September 28, 2012
3 min read

DPP-IV inhibitors appear to reduce CV risk in type 2 diabetes

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Unlike traditional oral diabetes medications, DDP-IV inhibitors have been associated with a decreased risk for cardiovascular events in patients with type 2 diabetes when used long term, according to data from a meta-analysis.

David S. H. Bell, MD, FACE, FACP, of Southside Endocrinology and University of Alabama Medical School in Birmingham and an Endocrine Today Editorial Board member, and colleagues said they found nearly a 60% decrease in CV events with DPP-IV inhibitors.

David S.H. Bell, MD, FACE, FACP 

David S.H. Bell

With DPP-IV therapy, the RR for any adverse CV event was 0.48 (95% CI, 0.31-0.75), and the RR for nonfatal MI or acute coronary syndrome was 0.4 (95% CI, 0.18-0.88).

“I think this is a turning point in the management of diabetes, from a cardiac standpoint, where we’ll consider not only glucose and HbA1c numbers, but also choose therapies that we can be confident improve CV prognosis,” James H. O’Keefe Jr., MD, of Saint Luke’s Mid America Heart Institute in Kansas City, told Endocrine Today of these findings.

“What a lot of physicians haven’t understood and really don’t believe, is that despite the fact that we’ve been treating diabetes for 70 or 80 years, and despite the fact that 70% of people with diabetes die from heart disease, our therapies for treating diabetes have not been shown to reduce the very high rate of CV death. All these mainstays of therapy we use to meticulously get their sugars down don’t seem to reduce heart attack and stroke and cardiac death, which is really the elephant in the room; we’ve sort of kind of ignored that reality.”

According to O’Keefe, in practice as a cardiologist, prognosis among patients with diabetes is not as promising as patients without diabetes. “I think it’s because we haven’t normalized the CVD risk,” he explained.

Promise of DPP-IV inhibition

The analysis included 18 trials of 4,998 patients randomly assigned to DPP-IV inhibitors and 3,546 to a comparative oral diabetes drug. A search of electronic databases identified trials published or unpublished in the literature until Sept. 30, 2011, that were at least 24 weeks.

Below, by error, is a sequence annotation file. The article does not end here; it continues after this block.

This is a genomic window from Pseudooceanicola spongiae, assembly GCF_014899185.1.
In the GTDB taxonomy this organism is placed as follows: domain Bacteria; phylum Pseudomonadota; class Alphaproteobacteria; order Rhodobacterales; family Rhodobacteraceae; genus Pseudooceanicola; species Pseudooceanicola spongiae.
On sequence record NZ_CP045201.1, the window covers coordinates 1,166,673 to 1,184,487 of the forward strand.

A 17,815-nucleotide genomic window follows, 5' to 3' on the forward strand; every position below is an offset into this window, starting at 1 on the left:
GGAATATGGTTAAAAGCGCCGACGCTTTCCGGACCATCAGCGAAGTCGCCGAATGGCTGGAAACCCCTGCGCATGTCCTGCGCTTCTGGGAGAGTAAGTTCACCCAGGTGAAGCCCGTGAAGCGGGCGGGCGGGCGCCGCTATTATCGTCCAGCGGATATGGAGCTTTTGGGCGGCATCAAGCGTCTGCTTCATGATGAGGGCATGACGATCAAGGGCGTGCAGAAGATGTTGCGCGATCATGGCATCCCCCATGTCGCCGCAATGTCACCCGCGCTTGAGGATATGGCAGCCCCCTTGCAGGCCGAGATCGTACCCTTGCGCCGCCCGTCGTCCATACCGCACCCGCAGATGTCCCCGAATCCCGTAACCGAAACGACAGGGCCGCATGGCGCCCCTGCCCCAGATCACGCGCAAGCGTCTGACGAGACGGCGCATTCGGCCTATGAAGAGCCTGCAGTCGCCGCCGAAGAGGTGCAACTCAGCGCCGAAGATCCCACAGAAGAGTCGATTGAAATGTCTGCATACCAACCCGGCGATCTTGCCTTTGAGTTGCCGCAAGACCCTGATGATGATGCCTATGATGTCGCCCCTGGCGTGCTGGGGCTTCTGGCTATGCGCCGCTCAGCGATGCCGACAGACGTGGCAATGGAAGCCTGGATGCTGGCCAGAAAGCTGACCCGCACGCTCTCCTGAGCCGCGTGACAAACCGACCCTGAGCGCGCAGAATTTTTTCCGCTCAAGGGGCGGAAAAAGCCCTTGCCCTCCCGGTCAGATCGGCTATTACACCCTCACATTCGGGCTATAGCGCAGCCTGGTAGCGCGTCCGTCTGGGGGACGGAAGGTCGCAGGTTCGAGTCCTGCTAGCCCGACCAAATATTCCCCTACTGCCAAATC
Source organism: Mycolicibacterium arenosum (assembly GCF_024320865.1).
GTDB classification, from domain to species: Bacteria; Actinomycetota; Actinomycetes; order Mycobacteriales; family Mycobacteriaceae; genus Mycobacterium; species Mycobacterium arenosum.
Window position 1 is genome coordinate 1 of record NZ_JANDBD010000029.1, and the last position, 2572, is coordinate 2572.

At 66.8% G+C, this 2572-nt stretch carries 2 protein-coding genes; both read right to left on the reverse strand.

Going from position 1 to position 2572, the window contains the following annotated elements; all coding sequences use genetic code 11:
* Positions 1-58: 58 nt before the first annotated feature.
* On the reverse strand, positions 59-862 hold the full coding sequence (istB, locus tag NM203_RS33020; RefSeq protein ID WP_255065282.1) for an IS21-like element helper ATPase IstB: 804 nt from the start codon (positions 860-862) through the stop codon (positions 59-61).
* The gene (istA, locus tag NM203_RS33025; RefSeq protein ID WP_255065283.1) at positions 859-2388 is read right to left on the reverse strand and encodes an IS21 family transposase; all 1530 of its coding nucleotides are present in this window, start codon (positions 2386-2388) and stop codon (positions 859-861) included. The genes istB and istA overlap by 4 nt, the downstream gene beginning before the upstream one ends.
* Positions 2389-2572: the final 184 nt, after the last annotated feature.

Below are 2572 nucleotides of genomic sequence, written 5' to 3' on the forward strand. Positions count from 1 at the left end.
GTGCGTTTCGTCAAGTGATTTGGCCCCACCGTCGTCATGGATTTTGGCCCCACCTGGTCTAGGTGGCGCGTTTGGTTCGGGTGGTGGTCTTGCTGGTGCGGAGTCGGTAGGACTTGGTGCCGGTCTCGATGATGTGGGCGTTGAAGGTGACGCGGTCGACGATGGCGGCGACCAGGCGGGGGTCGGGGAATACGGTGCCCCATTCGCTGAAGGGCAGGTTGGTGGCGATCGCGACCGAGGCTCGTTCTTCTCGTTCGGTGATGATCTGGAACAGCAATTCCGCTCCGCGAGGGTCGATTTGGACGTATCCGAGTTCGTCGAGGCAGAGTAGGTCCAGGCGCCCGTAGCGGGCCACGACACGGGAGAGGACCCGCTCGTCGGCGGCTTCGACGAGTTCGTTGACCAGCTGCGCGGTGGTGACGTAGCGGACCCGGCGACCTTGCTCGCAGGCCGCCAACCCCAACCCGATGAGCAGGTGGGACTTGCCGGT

Compared with placebo, the risk for adverse CV events was not significantly different with DPP-IV inhibitors (RR=1.05; 95% CI, 0.39-2.82); however, compared with metformin and other oral agents, including sulfonylureas and thiazolidinediones, the risk for CV events was significantly lower with DPP-IV inhibitor therapy (RR=0.42; 95% CI, 0.20-0.87 and RR=0.33; 95% CI, 0.16-0.67, respectively).

“It seems that DPP-IV inhibitors reduce cardiac events solely by lowering postprandial glucose; the same reductions have been shown with alfa-glucosidase inhibitors and quick-release bromocriptine-drugs which, by different mechanisms, only lower postprandial glucose. However, because DPP-IV is a ubiquitous enzyme involved in many other systems, it is possible that a non-metabolic action could explain the reduction in cardiac events. For example, DPP-IV inhibition increases the levels of HMGB1, a protein that increases angiogenesis and is deficient in patients with diabetes. Angiogenesis has been shown to be decreased in people with diabetes when compared with individuals without diabetes,” Bell told Endocrine Today.

Additionally, long-term use of DPP-IV inhibitors — specifically, trials at least 52 weeks — was associated with a lower risk for CV events compared with controls (RR=0.37; 95% CI, 0.21-0.63). However, this association was not observed in studies with less than 52 weeks of DPP-IV inhibitor treatment (RR=0.78; 95% CI, 0.38-1.60).

“This is all emerging data that needs to be confirmed, but both my clinical experience and work with these data make me pretty confident that we’re on the verge of a new era in treating diabetes that will be based on these incretin-based therapies,” O’Keefe said.